You can see more on the Power/Intel issue here "Google, IBM, ARM And AMD Begin The Assault On Intel's Server Franchise".
Because of the breadth and reach of their customer base, third-party sources are eager to join up with IBM. The best known is probably Apple (NASDAQ:AAPL) who has joined with IBM to offer unique apps for iPads, iPhones, and Apple Watch via IBM's "Mobile First" to large enterprise users. Also in the last quarter, IBM added 500,000 potential customers to their cloud by joining with VMware (NYSE:VMW):
"With VMware, we've jointly designed an architecture and cloud offering that will allow nearly half a million VMware customers to extend their virtual machines to the IBM cloud."
IBM's research capability is unmatched in the private sector. With over 1,800 scientists in 12 labs on 6 continents, IBM has led the world in patents 23 years in a row. This is a resource IBM's competitors do not have. In fact, IBM has the largest private math department in the world working on Watson and other cognitive projects. IBM has 129 staff mathematicians compared to MIT's 105, Georgia Tech's 79 and Cal Tech's 49.
IBM is aiming at the markets of the next generation not the markets of the past generation.
The estimated market for data analytics is over $2 trillion (per IBM) vs. the current IT market of $1.2 trillion. If you think about the quadrillions (what comes after quadrillions?) of transactions generated by 50 billion IoT devices plus commercial transactions, social media transactions, and security transactions, you can easily see the market will be huge and with Watson and other cognitive products, IBM will have a huge foot in the analytics door.
In the security area, IBM has another great source of revenue: organizing security for large enterprises. Here is an amazing statistic from IBM CFO Martin Schroeder:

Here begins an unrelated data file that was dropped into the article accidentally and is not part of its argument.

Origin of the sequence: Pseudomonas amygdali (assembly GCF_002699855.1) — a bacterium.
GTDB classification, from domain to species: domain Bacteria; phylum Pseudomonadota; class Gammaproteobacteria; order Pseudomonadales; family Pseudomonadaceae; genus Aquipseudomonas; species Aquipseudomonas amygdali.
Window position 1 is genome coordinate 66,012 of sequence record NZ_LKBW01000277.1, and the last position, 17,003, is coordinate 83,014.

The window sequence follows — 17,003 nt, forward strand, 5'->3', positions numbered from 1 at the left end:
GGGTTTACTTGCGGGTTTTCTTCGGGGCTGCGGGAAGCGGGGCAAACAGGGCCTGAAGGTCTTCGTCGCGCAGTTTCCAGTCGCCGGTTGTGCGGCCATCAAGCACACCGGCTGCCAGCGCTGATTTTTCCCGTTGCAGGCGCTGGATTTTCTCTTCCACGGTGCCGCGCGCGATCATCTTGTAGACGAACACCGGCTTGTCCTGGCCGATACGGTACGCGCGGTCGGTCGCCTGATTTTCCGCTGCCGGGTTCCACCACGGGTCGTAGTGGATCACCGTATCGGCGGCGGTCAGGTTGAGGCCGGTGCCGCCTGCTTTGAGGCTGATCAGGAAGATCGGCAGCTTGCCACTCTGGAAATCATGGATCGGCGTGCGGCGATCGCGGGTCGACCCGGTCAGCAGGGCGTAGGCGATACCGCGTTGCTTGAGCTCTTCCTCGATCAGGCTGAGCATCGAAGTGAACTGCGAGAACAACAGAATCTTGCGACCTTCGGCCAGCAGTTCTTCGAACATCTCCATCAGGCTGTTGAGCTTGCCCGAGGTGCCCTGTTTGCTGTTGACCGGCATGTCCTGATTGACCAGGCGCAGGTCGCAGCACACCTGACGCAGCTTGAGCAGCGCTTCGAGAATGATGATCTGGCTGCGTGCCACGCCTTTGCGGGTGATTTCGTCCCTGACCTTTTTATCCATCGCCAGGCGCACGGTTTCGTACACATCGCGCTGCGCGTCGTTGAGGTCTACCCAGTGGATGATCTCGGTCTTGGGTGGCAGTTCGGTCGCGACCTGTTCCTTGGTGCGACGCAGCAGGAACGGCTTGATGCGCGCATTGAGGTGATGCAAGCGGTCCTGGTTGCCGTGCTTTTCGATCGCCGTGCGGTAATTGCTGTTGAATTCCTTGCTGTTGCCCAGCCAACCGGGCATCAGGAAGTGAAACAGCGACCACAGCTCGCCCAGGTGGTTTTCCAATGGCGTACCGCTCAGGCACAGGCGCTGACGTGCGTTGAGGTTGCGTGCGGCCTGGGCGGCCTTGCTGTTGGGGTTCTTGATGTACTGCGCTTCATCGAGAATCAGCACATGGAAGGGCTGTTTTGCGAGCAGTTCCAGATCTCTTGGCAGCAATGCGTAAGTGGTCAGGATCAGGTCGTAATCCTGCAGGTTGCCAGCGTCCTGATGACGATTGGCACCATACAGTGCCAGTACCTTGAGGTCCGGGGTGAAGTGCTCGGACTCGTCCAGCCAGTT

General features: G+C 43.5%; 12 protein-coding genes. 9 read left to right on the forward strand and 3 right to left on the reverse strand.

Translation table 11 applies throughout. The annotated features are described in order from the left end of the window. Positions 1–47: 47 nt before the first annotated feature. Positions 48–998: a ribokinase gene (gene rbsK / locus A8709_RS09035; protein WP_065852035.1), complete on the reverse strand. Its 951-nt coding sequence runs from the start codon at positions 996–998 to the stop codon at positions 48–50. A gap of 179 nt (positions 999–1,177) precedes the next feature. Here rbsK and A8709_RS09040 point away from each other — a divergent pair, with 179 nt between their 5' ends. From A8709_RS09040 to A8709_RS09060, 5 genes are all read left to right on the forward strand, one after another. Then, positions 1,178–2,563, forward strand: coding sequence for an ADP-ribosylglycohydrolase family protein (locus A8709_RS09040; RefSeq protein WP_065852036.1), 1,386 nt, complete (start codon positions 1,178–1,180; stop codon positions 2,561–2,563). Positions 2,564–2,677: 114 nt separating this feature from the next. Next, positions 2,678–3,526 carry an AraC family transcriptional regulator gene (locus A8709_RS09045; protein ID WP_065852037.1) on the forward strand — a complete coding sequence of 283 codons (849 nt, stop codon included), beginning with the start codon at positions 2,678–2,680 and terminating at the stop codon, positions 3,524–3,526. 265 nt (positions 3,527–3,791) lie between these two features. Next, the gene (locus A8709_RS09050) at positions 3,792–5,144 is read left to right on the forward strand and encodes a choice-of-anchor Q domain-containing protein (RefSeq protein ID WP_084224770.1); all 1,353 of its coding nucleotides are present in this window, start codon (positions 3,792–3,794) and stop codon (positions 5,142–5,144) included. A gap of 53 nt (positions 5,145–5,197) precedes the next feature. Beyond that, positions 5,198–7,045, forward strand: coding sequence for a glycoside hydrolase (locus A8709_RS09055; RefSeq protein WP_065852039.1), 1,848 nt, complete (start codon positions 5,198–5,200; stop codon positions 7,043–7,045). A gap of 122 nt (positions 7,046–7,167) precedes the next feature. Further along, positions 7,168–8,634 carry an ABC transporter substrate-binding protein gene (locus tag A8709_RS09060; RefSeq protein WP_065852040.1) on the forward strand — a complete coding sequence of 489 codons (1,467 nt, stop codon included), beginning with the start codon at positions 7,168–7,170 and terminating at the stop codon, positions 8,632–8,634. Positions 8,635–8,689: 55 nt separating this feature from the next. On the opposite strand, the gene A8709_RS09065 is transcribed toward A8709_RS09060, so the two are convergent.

"On average today, organizations use 80 security products from 40 different vendors, and they're looking for us to bring all this together. "
There really isn't any other company I can think of who can do this other than IBM.
Figure 4: Companies addressing security risks from new technologies
As IBM continues its seemingly endless, grinding slog towards the biggest transition in the company's history, it is easy to become discouraged. Quarter after quarter sales are down and management incongruously says "we are making progress". But if you look more closely, you see that this is a company with unique capabilities and a workable plan to enhance and profitably monetize those capabilities. In the meantime, they are still generating huge free cash flows, buying back stock and are paying an almost 4% dividend while you wait.
If you are a long-term investor, this is the best ~4% yielder in the S&P 100 universe. Buy it and rest easy for the next 5 to 10 years. That's what Warren Buffett is doing. Me too.
Disclosure: I am/we are long IBM.
I wrote this article myself, and it expresses my own opinions. I am not receiving compensation for it (other than from Seeking Alpha). I have no business relationship with any company whose stock is mentioned in this article.